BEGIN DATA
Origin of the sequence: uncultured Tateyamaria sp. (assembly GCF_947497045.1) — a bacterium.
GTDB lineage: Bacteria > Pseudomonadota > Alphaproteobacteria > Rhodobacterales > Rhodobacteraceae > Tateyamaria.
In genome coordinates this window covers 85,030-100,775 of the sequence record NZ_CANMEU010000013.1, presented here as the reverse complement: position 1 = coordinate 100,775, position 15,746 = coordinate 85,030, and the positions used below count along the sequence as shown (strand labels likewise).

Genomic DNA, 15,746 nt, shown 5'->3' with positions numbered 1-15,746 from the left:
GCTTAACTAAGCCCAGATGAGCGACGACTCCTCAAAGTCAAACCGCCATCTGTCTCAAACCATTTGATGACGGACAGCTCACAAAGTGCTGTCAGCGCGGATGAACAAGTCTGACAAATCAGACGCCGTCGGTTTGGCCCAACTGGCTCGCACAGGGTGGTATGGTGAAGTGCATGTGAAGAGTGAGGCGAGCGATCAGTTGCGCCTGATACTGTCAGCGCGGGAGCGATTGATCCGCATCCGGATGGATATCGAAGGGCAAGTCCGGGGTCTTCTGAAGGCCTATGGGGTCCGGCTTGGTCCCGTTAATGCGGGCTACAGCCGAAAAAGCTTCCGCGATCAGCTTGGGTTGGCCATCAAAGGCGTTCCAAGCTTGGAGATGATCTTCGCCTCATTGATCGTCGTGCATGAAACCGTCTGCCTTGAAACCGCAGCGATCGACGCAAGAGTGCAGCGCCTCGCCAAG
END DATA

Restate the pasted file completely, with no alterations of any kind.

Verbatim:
Origin of the sequence: uncultured Tateyamaria sp. (assembly GCF_947497045.1) — a bacterium.
GTDB lineage: Bacteria > Pseudomonadota > Alphaproteobacteria > Rhodobacterales > Rhodobacteraceae > Tateyamaria.
In genome coordinates this window covers 85,030-100,775 of the sequence record NZ_CANMEU010000013.1, presented here as the reverse complement: position 1 = coordinate 100,775, position 15,746 = coordinate 85,030, and the positions used below count along the sequence as shown (strand labels likewise).

Genomic DNA, 15,746 nt, shown 5'->3' with positions numbered 1-15,746 from the left:
GCTTAACTAAGCCCAGATGAGCGACGACTCCTCAAAGTCAAACCGCCATCTGTCTCAAACCATTTGATGACGGACAGCTCACAAAGTGCTGTCAGCGCGGATGAACAAGTCTGACAAATCAGACGCCGTCGGTTTGGCCCAACTGGCTCGCACAGGGTGGTATGGTGAAGTGCATGTGAAGAGTGAGGCGAGCGATCAGTTGCGCCTGATACTGTCAGCGCGGGAGCGATTGATCCGCATCCGGATGGATATCGAAGGGCAAGTCCGGGGTCTTCTGAAGGCCTATGGGGTCCGGCTTGGTCCCGTTAATGCGGGCTACAGCCGAAAAAGCTTCCGCGATCAGCTTGGGTTGGCCATCAAAGGCGTTCCAAGCTTGGAGATGATCTTCGCCTCATTGATCGTCGTGCATGAAACCGTCTGCCTTGAAACCGCAGCGATCGACGCAAGAGTGCAGCGCCTCGCCAAG